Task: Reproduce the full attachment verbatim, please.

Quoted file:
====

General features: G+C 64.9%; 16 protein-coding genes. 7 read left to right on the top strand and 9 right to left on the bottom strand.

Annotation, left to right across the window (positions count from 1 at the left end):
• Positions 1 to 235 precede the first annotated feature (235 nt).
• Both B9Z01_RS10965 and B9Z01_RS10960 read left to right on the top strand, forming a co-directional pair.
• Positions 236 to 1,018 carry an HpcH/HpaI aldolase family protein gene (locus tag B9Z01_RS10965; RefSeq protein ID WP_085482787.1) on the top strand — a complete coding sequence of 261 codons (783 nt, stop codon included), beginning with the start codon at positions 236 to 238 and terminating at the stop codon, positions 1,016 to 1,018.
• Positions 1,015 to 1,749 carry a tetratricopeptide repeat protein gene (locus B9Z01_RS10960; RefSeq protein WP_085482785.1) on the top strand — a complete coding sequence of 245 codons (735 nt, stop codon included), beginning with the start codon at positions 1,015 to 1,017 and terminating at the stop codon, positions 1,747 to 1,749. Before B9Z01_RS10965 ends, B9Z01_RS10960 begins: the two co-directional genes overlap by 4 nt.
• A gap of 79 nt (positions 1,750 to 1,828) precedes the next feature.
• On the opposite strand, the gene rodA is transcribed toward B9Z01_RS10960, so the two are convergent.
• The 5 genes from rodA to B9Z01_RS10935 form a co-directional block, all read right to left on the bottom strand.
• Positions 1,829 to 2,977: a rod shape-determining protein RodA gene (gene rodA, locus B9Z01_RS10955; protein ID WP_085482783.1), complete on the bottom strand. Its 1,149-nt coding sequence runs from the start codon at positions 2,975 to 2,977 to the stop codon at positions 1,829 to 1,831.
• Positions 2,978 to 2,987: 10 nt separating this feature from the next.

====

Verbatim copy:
General features: G+C 64.9%; 16 protein-coding genes. 7 read left to right on the top strand and 9 right to left on the bottom strand.

Annotation, left to right across the window (positions count from 1 at the left end):
• Positions 1 to 235 precede the first annotated feature (235 nt).
• Both B9Z01_RS10965 and B9Z01_RS10960 read left to right on the top strand, forming a co-directional pair.
• Positions 236 to 1,018 carry an HpcH/HpaI aldolase family protein gene (locus tag B9Z01_RS10965; RefSeq protein ID WP_085482787.1) on the top strand — a complete coding sequence of 261 codons (783 nt, stop codon included), beginning with the start codon at positions 236 to 238 and terminating at the stop codon, positions 1,016 to 1,018.
• Positions 1,015 to 1,749 carry a tetratricopeptide repeat protein gene (locus B9Z01_RS10960; RefSeq protein WP_085482785.1) on the top strand — a complete coding sequence of 245 codons (735 nt, stop codon included), beginning with the start codon at positions 1,015 to 1,017 and terminating at the stop codon, positions 1,747 to 1,749. Before B9Z01_RS10965 ends, B9Z01_RS10960 begins: the two co-directional genes overlap by 4 nt.
• A gap of 79 nt (positions 1,750 to 1,828) precedes the next feature.
• On the opposite strand, the gene rodA is transcribed toward B9Z01_RS10960, so the two are convergent.
• The 5 genes from rodA to B9Z01_RS10935 form a co-directional block, all read right to left on the bottom strand.
• Positions 1,829 to 2,977: a rod shape-determining protein RodA gene (gene rodA, locus B9Z01_RS10955; protein ID WP_085482783.1), complete on the bottom strand. Its 1,149-nt coding sequence runs from the start codon at positions 2,975 to 2,977 to the stop codon at positions 1,829 to 1,831.
• Positions 2,978 to 2,987: 10 nt separating this feature from the next.